Prosecutor says Greece’s former statistics boss is guilty

The former head of Greece's statistics body is accused of trying to turn Elstat into a "one man authority". [Fiona Moore/Flickr]

A prosecutor said on Monday (31 July) that the former head of Greece’s statistical office was found guilty as he did not consult fellow board members about the much-discussed revised 2009 deficit figures. The prosecutor also said he was an employee of the IMF at the same time.

Criminal charges were brought against Andreas Georgiou in 2013 after Greece’s statistics agency (Elstat) employees accused him and other officials from the agency of artificially inflating Greek budget figures when the country requested a bailout in 2009.

The court is due to issue its decision today (1 August).

Criminal case against Greek statistics chief raises eyebrows in Brussels

A European Commission spokesperson told EURACTIV.com that the executive is closely monitoring a criminal case against Greece’s former head of statistical services.

According to the prosecutor, Georgiou was working simultaneously for several months (from August to November 2010) as head of Elstat but also as an employee of the International Monetary Fund.

He resigned from Elstat in August 2015.

Georgiou is also accused of failing to call the Elstat’s Board of Directors, which means, according to the prosecutor, that the decision to assess the revised 2009 deficit figures has been made without the agreement of the other members of the board.

“He wanted to turn Elstat into a one man’s authority,” the prosecutor said, adding that all this happened at the “most important moment historically since the founding of Elstat”.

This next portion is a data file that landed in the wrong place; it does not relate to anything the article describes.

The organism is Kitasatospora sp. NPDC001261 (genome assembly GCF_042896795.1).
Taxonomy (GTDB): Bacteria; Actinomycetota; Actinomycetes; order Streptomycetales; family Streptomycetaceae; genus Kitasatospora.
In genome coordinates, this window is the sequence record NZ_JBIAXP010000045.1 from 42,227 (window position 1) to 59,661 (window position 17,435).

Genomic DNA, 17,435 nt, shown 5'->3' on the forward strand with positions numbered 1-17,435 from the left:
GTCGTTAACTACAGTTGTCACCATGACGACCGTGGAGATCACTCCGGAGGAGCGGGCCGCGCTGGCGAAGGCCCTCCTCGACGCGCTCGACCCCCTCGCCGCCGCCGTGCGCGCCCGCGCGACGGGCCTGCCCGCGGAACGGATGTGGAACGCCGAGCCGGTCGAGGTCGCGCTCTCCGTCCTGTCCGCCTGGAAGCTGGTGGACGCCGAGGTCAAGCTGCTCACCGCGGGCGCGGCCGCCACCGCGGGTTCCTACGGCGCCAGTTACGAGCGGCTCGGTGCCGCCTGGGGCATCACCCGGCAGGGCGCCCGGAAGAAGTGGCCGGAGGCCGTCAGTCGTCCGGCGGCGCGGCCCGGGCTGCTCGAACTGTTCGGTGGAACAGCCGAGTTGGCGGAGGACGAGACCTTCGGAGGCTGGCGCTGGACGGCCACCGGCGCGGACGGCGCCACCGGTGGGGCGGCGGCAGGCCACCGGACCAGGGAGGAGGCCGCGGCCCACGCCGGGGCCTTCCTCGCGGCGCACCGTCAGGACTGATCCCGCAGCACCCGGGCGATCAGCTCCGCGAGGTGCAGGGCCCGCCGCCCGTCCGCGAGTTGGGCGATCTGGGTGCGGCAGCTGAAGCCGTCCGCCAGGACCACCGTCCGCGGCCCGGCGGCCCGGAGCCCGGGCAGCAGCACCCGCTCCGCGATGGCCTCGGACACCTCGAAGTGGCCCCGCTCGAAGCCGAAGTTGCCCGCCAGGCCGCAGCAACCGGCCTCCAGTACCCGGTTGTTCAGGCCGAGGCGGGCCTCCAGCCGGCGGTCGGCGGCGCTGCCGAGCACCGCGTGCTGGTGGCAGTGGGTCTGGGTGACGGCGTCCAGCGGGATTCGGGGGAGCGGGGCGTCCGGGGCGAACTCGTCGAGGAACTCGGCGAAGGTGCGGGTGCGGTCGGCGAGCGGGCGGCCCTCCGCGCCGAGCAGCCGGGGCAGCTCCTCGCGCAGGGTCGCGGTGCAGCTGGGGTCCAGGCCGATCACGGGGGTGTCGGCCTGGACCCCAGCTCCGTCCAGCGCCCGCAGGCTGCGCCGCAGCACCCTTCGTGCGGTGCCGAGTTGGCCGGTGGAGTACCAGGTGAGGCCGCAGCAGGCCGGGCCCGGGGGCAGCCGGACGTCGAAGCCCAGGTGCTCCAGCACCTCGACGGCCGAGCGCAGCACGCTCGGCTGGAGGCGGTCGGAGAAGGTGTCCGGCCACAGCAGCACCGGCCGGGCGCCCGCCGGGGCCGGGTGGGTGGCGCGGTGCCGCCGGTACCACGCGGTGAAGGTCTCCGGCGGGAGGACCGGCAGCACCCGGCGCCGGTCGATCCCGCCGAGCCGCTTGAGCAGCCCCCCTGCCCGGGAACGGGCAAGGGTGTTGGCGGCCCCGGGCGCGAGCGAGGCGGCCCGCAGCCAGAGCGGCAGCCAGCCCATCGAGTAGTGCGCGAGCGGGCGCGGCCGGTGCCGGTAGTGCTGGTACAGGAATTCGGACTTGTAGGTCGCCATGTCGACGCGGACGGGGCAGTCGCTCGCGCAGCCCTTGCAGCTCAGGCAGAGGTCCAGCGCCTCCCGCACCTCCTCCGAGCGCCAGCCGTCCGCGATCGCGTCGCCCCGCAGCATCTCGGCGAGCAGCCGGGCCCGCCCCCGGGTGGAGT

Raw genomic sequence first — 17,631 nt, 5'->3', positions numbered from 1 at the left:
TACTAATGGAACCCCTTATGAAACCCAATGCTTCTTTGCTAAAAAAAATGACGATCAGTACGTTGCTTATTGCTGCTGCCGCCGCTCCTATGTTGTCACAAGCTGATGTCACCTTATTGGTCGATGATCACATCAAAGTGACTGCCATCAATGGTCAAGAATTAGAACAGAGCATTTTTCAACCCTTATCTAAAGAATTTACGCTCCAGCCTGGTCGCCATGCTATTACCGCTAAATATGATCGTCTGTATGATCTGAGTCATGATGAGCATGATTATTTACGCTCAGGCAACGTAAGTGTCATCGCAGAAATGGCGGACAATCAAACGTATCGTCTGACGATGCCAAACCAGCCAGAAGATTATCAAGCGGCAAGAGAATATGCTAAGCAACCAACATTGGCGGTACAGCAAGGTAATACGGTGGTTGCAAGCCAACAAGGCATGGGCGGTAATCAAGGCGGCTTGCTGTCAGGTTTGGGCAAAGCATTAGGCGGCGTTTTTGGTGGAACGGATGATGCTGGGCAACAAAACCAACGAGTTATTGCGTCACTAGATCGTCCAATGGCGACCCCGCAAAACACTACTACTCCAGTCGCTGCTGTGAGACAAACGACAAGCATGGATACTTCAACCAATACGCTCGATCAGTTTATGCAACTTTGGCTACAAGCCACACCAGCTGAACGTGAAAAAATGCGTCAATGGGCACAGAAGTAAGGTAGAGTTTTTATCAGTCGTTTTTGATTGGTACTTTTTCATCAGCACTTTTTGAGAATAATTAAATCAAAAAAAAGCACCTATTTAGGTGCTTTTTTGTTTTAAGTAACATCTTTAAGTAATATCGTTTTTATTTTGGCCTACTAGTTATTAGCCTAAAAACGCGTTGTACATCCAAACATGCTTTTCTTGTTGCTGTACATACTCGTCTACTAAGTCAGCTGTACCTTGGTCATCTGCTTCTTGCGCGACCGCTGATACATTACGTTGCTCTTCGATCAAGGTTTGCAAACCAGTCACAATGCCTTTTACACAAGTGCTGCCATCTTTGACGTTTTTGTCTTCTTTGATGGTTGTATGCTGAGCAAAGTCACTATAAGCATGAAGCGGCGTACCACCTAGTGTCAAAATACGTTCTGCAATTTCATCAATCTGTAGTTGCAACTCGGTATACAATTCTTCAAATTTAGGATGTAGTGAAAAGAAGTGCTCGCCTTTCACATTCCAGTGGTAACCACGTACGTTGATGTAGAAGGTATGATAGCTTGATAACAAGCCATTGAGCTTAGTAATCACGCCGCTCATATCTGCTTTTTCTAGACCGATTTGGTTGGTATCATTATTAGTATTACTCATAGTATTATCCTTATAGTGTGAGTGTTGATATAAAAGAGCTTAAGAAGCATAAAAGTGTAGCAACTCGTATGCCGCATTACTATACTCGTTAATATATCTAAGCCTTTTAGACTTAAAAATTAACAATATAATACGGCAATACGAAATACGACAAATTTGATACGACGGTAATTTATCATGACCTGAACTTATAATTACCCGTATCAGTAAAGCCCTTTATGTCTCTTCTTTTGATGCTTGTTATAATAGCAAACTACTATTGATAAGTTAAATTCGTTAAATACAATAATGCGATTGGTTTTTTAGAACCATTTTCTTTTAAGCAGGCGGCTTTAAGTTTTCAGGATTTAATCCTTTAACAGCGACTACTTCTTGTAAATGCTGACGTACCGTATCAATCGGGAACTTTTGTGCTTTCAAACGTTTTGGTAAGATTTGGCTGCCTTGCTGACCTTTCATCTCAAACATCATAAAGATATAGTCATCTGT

Kathimerini reports that Supreme Court Prosecutor Xeni Dimitriou earlier this month ordered the reopening of a case against Georgiou, after a Council of Appeals Court judges ruled for a second time that he should not face charges.

It was the second time that the country’s top prosecutor overturned an earlier ruling in favour of Georgiou, in a case that has become a touchstone for relations between Greece and its creditors.

Last week, Commission spokesperson Margaritis Schinas said that the executive did not comment on judicial proceedings in member states; however, he added that the Commission had clearly stated its views on the reliability and accuracy of the agency’s data over the period 2010-2015.

Commission defends Greek debt data after statistics scandal

The European Commission has defended the reliability of Greek statistics on the country’s debt, and called on Athens to counter “misleading media reports” that the data was falsified.

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